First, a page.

St Modwen, a property developer, accepted an offer by US investor Blackstone, worth £1,3 billion. The recent example of an investment swoop for a mid-sized British corporation was a private equity company.
In a final bid for Blackstone vehicles, St Modwen has agreed to the price of 560p per share.
The bid was 25% more than the share price of 448p/action the day before the first interest of New York-headquartered Blackstone was announced at the beginning of May.
On Thursday morning, shares climbed by 0.5% to 554percent.
Because of uncertainty about whether a Brexit trade agreement with the EU would be acceptable to British companies, private equity investors from outside the UK had already met on large piles of cash in advance of the pandemic and, since then, pounced on British companies that have undervalued themselves.
The supermarket chain Morrisons, aircraft maker Senior and infrastructure investor John Laing are among UK firms targeted by US investors.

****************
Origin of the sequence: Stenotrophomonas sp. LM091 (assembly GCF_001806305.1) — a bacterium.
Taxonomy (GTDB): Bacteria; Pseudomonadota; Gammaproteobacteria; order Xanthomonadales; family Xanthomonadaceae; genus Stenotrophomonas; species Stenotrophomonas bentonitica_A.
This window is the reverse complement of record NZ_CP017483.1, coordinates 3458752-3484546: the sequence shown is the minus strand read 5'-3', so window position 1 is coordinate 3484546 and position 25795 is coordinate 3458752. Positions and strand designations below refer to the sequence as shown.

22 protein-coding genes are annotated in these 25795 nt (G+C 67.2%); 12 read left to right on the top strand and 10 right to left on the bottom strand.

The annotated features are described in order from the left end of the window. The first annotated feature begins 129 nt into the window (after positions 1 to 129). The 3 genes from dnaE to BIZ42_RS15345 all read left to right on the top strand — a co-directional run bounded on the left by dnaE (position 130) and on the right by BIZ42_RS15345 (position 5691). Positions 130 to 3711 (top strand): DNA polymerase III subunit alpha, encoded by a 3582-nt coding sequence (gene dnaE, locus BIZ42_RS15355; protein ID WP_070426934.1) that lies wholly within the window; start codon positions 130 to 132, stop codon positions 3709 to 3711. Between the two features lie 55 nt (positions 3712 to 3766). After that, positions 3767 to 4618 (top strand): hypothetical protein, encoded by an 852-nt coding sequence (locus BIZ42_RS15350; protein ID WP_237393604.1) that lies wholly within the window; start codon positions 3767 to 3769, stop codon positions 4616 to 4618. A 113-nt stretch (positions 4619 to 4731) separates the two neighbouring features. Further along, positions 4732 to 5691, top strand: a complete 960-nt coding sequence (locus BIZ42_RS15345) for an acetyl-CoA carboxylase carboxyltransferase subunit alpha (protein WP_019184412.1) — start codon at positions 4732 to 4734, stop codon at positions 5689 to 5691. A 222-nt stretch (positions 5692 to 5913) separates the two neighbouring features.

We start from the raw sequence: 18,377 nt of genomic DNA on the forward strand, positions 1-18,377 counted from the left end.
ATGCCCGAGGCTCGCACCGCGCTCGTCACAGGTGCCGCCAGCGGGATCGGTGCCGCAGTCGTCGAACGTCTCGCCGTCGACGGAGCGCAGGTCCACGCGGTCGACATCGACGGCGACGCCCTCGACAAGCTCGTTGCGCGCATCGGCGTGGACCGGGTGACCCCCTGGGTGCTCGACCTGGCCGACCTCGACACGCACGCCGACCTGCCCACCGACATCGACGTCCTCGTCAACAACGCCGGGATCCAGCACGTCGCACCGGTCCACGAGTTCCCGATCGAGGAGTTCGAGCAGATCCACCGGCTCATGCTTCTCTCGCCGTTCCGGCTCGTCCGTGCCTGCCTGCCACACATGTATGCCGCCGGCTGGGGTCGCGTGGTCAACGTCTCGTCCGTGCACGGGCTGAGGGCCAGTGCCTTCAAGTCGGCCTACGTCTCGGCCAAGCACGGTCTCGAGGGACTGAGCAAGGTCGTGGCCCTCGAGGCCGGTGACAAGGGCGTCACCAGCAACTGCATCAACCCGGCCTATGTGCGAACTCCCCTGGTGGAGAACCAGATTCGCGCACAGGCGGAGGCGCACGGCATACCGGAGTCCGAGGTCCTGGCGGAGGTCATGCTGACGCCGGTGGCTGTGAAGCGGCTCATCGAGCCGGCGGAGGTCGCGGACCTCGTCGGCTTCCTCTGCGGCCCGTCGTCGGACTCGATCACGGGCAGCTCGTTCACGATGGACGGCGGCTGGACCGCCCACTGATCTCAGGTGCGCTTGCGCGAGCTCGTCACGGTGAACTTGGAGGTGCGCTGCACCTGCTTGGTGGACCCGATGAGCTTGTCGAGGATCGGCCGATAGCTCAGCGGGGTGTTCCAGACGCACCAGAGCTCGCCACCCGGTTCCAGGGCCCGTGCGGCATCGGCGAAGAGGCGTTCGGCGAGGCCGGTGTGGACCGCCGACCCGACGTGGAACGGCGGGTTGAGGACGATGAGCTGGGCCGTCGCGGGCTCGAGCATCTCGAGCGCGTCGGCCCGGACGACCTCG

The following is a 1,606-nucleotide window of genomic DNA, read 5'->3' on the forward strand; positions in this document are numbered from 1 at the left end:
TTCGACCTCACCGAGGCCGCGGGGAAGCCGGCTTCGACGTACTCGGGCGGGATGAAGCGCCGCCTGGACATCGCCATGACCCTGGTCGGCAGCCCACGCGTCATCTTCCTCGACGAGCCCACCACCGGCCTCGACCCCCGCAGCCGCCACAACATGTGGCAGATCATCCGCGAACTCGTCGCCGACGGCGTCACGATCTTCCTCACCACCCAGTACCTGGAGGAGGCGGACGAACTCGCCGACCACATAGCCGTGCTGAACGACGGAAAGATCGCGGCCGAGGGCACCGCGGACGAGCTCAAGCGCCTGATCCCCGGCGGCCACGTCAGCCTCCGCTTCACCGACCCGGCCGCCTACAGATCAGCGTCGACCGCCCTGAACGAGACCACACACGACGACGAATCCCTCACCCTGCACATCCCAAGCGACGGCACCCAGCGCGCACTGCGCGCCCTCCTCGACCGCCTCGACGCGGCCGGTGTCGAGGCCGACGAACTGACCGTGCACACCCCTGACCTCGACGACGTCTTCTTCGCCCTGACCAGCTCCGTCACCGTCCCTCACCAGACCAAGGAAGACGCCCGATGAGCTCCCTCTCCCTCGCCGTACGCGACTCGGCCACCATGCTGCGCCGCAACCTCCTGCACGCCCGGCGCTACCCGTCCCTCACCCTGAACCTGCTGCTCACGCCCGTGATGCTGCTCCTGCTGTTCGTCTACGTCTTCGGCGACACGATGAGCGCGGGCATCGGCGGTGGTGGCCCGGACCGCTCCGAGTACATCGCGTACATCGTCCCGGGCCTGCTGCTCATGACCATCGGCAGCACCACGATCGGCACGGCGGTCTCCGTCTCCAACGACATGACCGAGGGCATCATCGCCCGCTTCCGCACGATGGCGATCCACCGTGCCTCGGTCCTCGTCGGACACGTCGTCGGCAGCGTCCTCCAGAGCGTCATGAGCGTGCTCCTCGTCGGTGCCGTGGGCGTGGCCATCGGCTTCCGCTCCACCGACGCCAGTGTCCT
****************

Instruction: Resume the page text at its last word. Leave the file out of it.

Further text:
According to Dealogic, a data provider, foreign private equity investors have spent more than in any year since 2021.
Modwen, an FTSE-250 member for mid-size businesses, was struggling to reduce the value of residential land and retail properties during the coronavirus epidemic, and he was losing £120 million in November at the end of 2010.
The company had already reduced exposure to the physical retail and office facilities and initiatives for land rehabilitation, such as the former Longbridge MG Rover plant in the West Midlands. It focuses instead on two sectors benefiting from pandemic trends: the growth in internet supply and home prices.